Eleven years ago, she had a difficult delivery of her first son. Three years afterwards, she had cancer cells removed from her brain. The following year, she lost her second son two months after he was born. A year ago today, she fought for her life against aneurysm. If these events don’t make one a superwoman, I don’t know what else will.
It was a tormenting experience for us, especially for her husband and son. It all started in the afternoon of August 1, 2015. I was at their condo for a visit after her son’s soccer game got cancelled due to heavy rains. She was preparing for dinner, when she feebly said that her head aches.
She went to bed, barely unable to move from the extreme headache. I went home so she can get some rest.
Early the following morning, I saw a message from her sister, plus two missed calls. Time stamp: 11:58PM.
“Hello! Can I contact you? Need help. Ate is in Makati Med right now…”
My stomach turned. Something wrong had happened while I was sleeping. True enough, I was told later that she wouldn’t wake up when her husband tried to rouse her at around 9PM that same night because they were scheduled to go to a friend’s birthday party. Panicking, he asked the guards for help so they can carry her to the car and rush to the hospital.
“I got scared, Ninang,” her son told me on our way to the hospital that morning. “Daddy was panicking last night because Mommy didn’t want to wake up.”
My heart melted for this boy. In nine days, he would be celebrating his 11th birthday. At this tender age, he has gone through a lot. He was 3 years old when he experienced being away from his mommy who had surgery for brain tumor. At four, he lost his two-month old baby brother. He has seen his mommy collapse right before his eyes a few times. That’s just too much distress for a young boy to grow up with.
At the hospital, he bawled like I’ve never seen before. He kept crying out to his mommy. Please, mommy, please wake up. Over and over. It’s going to be my birthday soon, Mommy. Please. I know I should be strong for him, but how can I? You have to be a robot not to feel anything in that situation.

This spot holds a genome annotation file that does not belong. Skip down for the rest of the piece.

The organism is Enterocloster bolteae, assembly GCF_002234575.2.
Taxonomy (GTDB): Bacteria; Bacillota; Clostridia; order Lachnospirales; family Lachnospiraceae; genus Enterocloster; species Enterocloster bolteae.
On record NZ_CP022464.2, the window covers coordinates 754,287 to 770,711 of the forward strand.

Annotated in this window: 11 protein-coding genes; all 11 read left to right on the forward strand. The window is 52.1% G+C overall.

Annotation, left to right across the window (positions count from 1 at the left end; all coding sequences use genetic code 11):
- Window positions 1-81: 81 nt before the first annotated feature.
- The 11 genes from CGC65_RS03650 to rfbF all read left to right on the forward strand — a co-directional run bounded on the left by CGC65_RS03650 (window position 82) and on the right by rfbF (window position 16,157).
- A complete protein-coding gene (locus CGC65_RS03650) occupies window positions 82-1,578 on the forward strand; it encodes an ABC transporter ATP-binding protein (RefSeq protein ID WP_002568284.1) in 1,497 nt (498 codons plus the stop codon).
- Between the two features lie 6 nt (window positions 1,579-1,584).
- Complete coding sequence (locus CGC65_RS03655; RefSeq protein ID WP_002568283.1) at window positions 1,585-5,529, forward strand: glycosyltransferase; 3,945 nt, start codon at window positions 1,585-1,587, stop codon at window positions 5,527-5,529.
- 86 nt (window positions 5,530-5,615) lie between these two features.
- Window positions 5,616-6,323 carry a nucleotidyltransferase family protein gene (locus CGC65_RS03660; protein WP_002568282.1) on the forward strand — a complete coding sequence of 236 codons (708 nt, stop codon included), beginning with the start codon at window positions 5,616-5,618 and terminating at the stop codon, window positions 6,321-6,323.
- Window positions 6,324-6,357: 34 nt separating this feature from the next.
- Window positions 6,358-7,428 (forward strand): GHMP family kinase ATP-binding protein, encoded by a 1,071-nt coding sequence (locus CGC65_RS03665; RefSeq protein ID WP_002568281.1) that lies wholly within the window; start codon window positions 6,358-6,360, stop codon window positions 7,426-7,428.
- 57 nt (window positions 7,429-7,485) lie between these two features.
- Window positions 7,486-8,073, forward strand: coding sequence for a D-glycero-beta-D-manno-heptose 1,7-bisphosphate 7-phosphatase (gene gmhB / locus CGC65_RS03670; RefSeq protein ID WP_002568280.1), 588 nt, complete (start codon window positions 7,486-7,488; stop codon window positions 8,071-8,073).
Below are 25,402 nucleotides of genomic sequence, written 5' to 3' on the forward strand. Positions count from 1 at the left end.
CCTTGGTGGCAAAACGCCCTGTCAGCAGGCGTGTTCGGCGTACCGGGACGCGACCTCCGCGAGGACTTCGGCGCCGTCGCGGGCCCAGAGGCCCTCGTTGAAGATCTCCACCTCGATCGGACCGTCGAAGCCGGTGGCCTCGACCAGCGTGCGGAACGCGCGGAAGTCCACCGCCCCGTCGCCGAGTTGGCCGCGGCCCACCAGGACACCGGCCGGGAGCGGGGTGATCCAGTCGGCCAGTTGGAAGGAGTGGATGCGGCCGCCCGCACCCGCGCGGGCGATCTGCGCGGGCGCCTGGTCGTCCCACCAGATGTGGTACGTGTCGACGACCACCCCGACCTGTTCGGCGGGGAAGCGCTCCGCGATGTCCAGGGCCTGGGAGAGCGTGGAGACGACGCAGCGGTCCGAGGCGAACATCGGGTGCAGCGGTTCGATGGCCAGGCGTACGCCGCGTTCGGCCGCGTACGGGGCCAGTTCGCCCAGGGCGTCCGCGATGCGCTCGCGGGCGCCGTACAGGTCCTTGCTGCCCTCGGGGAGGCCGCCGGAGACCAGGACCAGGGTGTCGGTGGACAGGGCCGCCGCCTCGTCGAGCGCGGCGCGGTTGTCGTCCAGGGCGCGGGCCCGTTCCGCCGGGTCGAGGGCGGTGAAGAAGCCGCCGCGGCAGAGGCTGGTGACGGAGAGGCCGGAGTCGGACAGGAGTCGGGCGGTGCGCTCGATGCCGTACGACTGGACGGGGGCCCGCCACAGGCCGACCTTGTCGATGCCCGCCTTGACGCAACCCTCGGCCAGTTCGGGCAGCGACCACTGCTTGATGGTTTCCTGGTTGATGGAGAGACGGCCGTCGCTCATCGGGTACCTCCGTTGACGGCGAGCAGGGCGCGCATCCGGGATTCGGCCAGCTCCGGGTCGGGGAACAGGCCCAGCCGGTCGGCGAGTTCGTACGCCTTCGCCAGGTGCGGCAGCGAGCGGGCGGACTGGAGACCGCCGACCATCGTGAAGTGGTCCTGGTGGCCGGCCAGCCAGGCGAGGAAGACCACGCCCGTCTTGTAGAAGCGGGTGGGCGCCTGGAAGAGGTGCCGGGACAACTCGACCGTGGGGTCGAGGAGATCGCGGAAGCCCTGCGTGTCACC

The doctor asked us to keep her awake. It breaks my heart to try to do that every time she would close her eyes. I do not know how she was feeling. How much pain she must be going through. When she does open her eyes, she would look confused, irritated and in extreme pain.
The doctor gave her a test by asking her if she recognizes me. With a slur, she said “my best friend”. The doctor pointed to her son, and with a struggle, she tried to say his name. She tried three times and never got “Malakai” right, but it was good enough for all of us. She knew his name, and that’s great. Malakai didn’t mind, either. He actually chuckled, but I knew that was him being in his matured state.
Her husband, who I never saw eye to eye with, was a rock throughout the ordeal. He was rattled at times, which is expected under the circumstances. But he pulled through until the very end.
A day after the surgery, she was already her usual witty self. She gets tired easily, but cheerful in front of visiting friends. When all the visitors have gone, she would be very cranky. To us – her family and me – that was a good sign. She was being comfortable around us, telling us to bug off when she’s tired.
God really loves this family, for she was able to go home in time for her son’s 11th birthday. We had pizza, chocolate cake and ice cream. Just the three of them, her sister and an office colleague, and me. I knew she would have wanted to give her son more. She always has. But Malakai didn’t mind. He was only too happy to have his mommy back home for his birthday. In his words, “She’s all I want for my birthday. Best gift ever!”